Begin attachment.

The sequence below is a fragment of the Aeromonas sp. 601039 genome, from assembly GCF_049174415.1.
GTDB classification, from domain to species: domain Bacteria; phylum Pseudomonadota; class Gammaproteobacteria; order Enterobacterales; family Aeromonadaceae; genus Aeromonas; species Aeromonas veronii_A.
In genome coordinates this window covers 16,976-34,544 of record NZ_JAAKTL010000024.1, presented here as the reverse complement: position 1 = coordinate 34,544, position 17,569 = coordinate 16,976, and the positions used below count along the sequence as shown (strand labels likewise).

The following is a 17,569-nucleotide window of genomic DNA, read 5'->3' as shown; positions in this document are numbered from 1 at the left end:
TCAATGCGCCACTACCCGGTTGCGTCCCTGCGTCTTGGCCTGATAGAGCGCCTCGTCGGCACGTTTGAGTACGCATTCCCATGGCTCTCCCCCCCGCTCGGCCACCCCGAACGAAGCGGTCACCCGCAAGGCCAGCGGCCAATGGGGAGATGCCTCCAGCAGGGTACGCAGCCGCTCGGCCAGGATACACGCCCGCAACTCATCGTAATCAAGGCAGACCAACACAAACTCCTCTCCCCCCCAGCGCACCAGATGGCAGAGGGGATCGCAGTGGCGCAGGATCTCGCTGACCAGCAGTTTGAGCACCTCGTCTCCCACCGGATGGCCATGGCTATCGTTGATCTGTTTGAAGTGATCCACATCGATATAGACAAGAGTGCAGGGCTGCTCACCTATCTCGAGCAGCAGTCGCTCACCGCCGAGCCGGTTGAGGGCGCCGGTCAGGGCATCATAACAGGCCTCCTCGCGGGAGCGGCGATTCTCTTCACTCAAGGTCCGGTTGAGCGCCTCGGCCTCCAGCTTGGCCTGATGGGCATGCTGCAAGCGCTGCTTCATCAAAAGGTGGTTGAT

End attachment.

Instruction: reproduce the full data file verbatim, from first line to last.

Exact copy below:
The sequence below is a fragment of the Aeromonas sp. 601039 genome, from assembly GCF_049174415.1.
GTDB classification, from domain to species: domain Bacteria; phylum Pseudomonadota; class Gammaproteobacteria; order Enterobacterales; family Aeromonadaceae; genus Aeromonas; species Aeromonas veronii_A.
In genome coordinates this window covers 16,976-34,544 of record NZ_JAAKTL010000024.1, presented here as the reverse complement: position 1 = coordinate 34,544, position 17,569 = coordinate 16,976, and the positions used below count along the sequence as shown (strand labels likewise).

The following is a 17,569-nucleotide window of genomic DNA, read 5'->3' as shown; positions in this document are numbered from 1 at the left end:
TCAATGCGCCACTACCCGGTTGCGTCCCTGCGTCTTGGCCTGATAGAGCGCCTCGTCGGCACGTTTGAGTACGCATTCCCATGGCTCTCCCCCCCGCTCGGCCACCCCGAACGAAGCGGTCACCCGCAAGGCCAGCGGCCAATGGGGAGATGCCTCCAGCAGGGTACGCAGCCGCTCGGCCAGGATACACGCCCGCAACTCATCGTAATCAAGGCAGACCAACACAAACTCCTCTCCCCCCCAGCGCACCAGATGGCAGAGGGGATCGCAGTGGCGCAGGATCTCGCTGACCAGCAGTTTGAGCACCTCGTCTCCCACCGGATGGCCATGGCTATCGTTGATCTGTTTGAAGTGATCCACATCGATATAGACAAGAGTGCAGGGCTGCTCACCTATCTCGAGCAGCAGTCGCTCACCGCCGAGCCGGTTGAGGGCGCCGGTCAGGGCATCATAACAGGCCTCCTCGCGGGAGCGGCGATTCTCTTCACTCAAGGTCCGGTTGAGCGCCTCGGCCTCCAGCTTGGCCTGATGGGCATGCTGCAAGCGCTGCTTCATCAAAAGGTGGTTGAT